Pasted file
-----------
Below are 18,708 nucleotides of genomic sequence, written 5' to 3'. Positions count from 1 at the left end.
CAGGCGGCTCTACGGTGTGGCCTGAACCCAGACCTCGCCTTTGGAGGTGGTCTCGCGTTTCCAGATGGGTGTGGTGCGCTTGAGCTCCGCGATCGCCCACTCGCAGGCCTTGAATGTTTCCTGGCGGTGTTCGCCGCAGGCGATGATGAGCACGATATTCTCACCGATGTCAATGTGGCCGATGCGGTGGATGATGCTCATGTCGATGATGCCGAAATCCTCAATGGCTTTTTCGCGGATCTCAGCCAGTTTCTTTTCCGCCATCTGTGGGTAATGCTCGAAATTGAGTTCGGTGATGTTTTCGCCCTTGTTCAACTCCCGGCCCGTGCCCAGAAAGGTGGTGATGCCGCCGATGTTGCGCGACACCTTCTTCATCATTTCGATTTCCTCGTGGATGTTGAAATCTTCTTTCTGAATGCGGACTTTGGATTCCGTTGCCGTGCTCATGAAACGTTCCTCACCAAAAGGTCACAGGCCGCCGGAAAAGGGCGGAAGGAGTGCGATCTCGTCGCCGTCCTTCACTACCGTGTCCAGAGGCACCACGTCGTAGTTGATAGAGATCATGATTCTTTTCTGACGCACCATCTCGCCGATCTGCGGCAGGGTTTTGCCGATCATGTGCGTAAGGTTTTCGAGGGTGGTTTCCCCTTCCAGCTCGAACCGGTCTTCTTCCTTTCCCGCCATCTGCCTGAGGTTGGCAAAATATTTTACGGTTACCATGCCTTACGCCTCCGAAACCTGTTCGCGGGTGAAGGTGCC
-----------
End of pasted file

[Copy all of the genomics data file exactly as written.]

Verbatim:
Below are 18,708 nucleotides of genomic sequence, written 5' to 3'. Positions count from 1 at the left end.
CAGGCGGCTCTACGGTGTGGCCTGAACCCAGACCTCGCCTTTGGAGGTGGTCTCGCGTTTCCAGATGGGTGTGGTGCGCTTGAGCTCCGCGATCGCCCACTCGCAGGCCTTGAATGTTTCCTGGCGGTGTTCGCCGCAGGCGATGATGAGCACGATATTCTCACCGATGTCAATGTGGCCGATGCGGTGGATGATGCTCATGTCGATGATGCCGAAATCCTCAATGGCTTTTTCGCGGATCTCAGCCAGTTTCTTTTCCGCCATCTGTGGGTAATGCTCGAAATTGAGTTCGGTGATGTTTTCGCCCTTGTTCAACTCCCGGCCCGTGCCCAGAAAGGTGGTGATGCCGCCGATGTTGCGCGACACCTTCTTCATCATTTCGATTTCCTCGTGGATGTTGAAATCTTCTTTCTGAATGCGGACTTTGGATTCCGTTGCCGTGCTCATGAAACGTTCCTCACCAAAAGGTCACAGGCCGCCGGAAAAGGGCGGAAGGAGTGCGATCTCGTCGCCGTCCTTCACTACCGTGTCCAGAGGCACCACGTCGTAGTTGATAGAGATCATGATTCTTTTCTGACGCACCATCTCGCCGATCTGCGGCAGGGTTTTGCCGATCATGTGCGTAAGGTTTTCGAGGGTGGTTTCCCCTTCCAGCTCGAACCGGTCTTCTTCCTTTCCCGCCATCTGCCTGAGGTTGGCAAAATATTTTACGGTTACCATGCCTTACGCCTCCGAAACCTGTTCGCGGGTGAAGGTGCC